}
 }

Now, after compiling it again, it’s time to see it in action.

tsbs_load results

First thing to remind here is that I’m going to do a few tests scenarios here:

  1. Run tsbs and PostgreSQL inside the same Raspberry PI
  2. Run tsbs from my Macbook and PostgreSQL on Raspberry PI using my local network

Running TSBS directly inside the Raspberry PI

In the Raspberry PI console, go to tsbs folder and run:

./bin/tsbs_load load timescaledb --config config.yaml

Using config file: config.yaml
time,per. metric/s,metric total,overall metric/s,per. row/s,row total,overall row/s
1621732292,119996.91,1.200000E+06,119996.91,11999.69,1.200000E+05,11999.69
1621732302,120001.86,2.400000E+06,119999.39,12000.19,2.400000E+05,11999.94
1621732312,139997.19,3.800000E+06,126665.39,13999.72,3.800000E+05,12666.54
1621732322,139998.06,5.200000E+06,129998.57,13999.81,5.200000E+05,12999.86
1621732332,129821.72,6.500000E+06,129963.16,12982.17,6.500000E+05,12996.32
1621732342,120168.22,7.700000E+06,128332.96,12016.82,7.700000E+05,12833.30
1621732352,119854.13,8.900000E+06,127120.44,11985.41,8.900000E+05,12712.04

Summary:
loaded 9999990 metrics in 79.997sec with 2 workers (mean rate 125004.61 metrics/sec)
loaded 999999 rows in 79.997sec with 2 workers (mean rate 12500.46 rows/sec)

Not bad! 1M rows in 80 seconds!

Running tsbs from an external machine

Let’s try to move to outside of the Raspberry PI just to not have the overload of tsbs_load and configure it to insert in my Raspberry PI from my local network.

Sharing a bit of my setup, I’m running it from my Macbook that is connected via wi-fi to a modem and the Raspberry PI is connected via cable in the modem.

scp -r jonatas@rpi-cable:~/go/src/github.com/timescale/tsbs/config.yaml ./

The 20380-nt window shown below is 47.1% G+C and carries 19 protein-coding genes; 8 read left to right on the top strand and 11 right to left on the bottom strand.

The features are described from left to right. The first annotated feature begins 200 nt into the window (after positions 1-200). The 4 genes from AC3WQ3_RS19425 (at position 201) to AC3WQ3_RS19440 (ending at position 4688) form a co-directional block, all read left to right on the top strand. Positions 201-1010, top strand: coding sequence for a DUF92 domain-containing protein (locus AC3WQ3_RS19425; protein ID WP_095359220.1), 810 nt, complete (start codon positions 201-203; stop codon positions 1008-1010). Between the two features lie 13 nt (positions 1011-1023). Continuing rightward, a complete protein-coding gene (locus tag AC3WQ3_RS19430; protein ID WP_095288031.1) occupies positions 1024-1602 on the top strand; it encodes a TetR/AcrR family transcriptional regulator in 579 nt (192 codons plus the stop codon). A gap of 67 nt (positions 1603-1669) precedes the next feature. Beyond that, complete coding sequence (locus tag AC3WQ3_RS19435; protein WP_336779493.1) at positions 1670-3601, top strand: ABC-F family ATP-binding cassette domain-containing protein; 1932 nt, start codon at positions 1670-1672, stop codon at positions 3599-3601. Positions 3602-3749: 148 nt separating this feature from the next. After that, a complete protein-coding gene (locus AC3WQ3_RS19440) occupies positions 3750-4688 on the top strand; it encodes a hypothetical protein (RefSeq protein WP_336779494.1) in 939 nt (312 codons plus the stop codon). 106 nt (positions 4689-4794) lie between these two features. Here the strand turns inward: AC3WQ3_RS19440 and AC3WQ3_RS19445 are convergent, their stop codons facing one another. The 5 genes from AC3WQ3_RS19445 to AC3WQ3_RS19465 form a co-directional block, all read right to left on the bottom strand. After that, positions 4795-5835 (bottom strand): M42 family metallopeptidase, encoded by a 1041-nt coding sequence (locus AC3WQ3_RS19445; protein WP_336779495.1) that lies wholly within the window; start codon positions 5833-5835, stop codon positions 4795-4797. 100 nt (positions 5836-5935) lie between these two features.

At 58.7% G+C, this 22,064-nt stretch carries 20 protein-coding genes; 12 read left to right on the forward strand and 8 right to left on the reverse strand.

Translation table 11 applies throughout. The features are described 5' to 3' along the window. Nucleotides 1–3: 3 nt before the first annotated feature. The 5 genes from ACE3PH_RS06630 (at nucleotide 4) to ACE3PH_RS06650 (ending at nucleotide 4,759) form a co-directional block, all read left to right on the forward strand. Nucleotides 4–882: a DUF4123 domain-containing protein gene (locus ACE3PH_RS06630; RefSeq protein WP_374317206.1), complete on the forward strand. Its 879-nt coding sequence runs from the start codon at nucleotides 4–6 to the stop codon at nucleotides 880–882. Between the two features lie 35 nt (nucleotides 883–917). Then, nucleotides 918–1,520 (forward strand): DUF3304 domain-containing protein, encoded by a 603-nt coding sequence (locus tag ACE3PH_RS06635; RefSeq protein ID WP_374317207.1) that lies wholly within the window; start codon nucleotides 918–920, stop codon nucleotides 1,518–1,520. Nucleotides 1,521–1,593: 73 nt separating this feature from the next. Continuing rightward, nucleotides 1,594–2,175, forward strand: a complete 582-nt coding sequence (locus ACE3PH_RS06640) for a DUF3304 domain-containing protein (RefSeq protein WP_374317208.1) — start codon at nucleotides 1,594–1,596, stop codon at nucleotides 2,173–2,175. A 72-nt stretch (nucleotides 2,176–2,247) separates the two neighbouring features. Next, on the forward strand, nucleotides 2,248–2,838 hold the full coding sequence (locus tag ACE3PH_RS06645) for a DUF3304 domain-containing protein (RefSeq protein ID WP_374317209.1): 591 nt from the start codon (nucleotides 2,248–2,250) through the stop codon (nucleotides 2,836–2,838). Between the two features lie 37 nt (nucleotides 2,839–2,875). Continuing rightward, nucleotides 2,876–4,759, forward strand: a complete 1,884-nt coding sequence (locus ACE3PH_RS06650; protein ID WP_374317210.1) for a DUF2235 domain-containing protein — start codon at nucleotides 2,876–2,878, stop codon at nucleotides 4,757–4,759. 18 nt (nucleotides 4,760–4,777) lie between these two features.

Now I’ll change the host from 0.0.0.0 to rpi-cable that is mapping the actual IP via /etc/hosts.

Also change the config.yaml file host to the rpi-cable name.

  host: rpi-cable

Running:

./bin/tsbs_load load timescaledb --config /tmp/config.yaml
Using config file: /tmp/config.yaml
time,per. metric/s,metric total,overall metric/s,per. row/s,row total,overall row/s
1621733399,129933.24,1.300000E+06,129933.24,12993.32,1.300000E+05,12993.32
1621733409,230105.42,3.600000E+06,179994.99,23010.54,3.600000E+05,17999.50
1621733419,210010.39,5.700000E+06,189999.61,21001.04,5.700000E+05,18999.96
1621733429,209999.13,7.800000E+06,194999.50,20999.91,7.800000E+05,19499.95

Summary:
loaded 9999990 metrics in 48.649sec with 4 workers (mean rate 205553.49 metrics/sec)
loaded 999999 rows in 48.649sec with 4 workers (mean rate 20555.35 rows/sec)

Much better! 1M rows in 48 seconds!

When we do benchmarks at Timescale, we generally setup two machines in the cloud to guarantee we’ll not have interference of any process and have only the main Postgres process running. As I’m just having fun in the weekend, I was curious about understanding the load of tsbs and the interference in a small hardware.

In this case the interference is pretty clear, getting 60% more performance after removing the competition between tsbs and the PostgreSQL working on loading the data.

tsbs_queries results

Trying to run tsbs queries from the Raspberry will force me to change all the code to work with the new counter and I see it will not be a good idea, so let’s run only from the outside, which seems closer to a real server scenario.

I love to use the full_minicycle_timescaledb script that is the shortest path to have a full scenario of loading + using several queries over the DB.

Here is the command to run:

env HOST=rpi-cable PASSWORD=password ./full_cycle_minitest_timescaledb.sh

I hacked the first line of the bash script to be bash -x to expose all commands used in the script. So, first, it generates a lot of data:

+ mkdir -p /tmp/bulk_data
+ tsbs_generate_data --format timescaledb --use-case cpu-only --scale 4 --seed 123 --file /tmp/bulk_data/timescaledb_data
+ tsbs_generate_queries --queries=1000 --format timescaledb --use-case cpu-only --scale 4 --seed 123 --query-type lastpoint --file /tmp/bulk_data/timescaledb_query_lastpoint
TimescaleDB last row per host: 1000 points
+ tsbs_generate_queries --queries=1000 --format timescaledb --use-case cpu-only --scale 4 --seed 123 --query-type cpu-max-all-1 --file /tmp/bulk_data/timescaledb_query_cpu-max-all-1
TimescaleDB max of all CPU metrics, random    1 hosts, random 8h0m0s by 1h: 1000 points
+ tsbs_generate_queries --queries=1000 --format timescaledb --use-case cpu-only --scale 4 --seed 123 --query-type high-cpu-1 --file /tmp/bulk_data/timescaledb_query_high-cpu-1
TimescaleDB CPU over threshold, 1 host(s): 1000 points